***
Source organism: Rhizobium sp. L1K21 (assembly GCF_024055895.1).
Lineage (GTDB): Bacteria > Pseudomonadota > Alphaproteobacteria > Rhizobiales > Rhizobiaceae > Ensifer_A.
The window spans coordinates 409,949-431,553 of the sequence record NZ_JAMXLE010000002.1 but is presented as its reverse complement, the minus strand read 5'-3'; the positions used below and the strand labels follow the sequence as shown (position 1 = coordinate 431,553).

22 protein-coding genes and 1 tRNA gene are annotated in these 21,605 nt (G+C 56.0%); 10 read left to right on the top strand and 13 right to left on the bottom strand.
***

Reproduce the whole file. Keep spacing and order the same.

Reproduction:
Source organism: Rhizobium sp. L1K21 (assembly GCF_024055895.1).
Lineage (GTDB): Bacteria > Pseudomonadota > Alphaproteobacteria > Rhizobiales > Rhizobiaceae > Ensifer_A.
The window spans coordinates 409,949-431,553 of the sequence record NZ_JAMXLE010000002.1 but is presented as its reverse complement, the minus strand read 5'-3'; the positions used below and the strand labels follow the sequence as shown (position 1 = coordinate 431,553).

22 protein-coding genes and 1 tRNA gene are annotated in these 21,605 nt (G+C 56.0%); 10 read left to right on the top strand and 13 right to left on the bottom strand.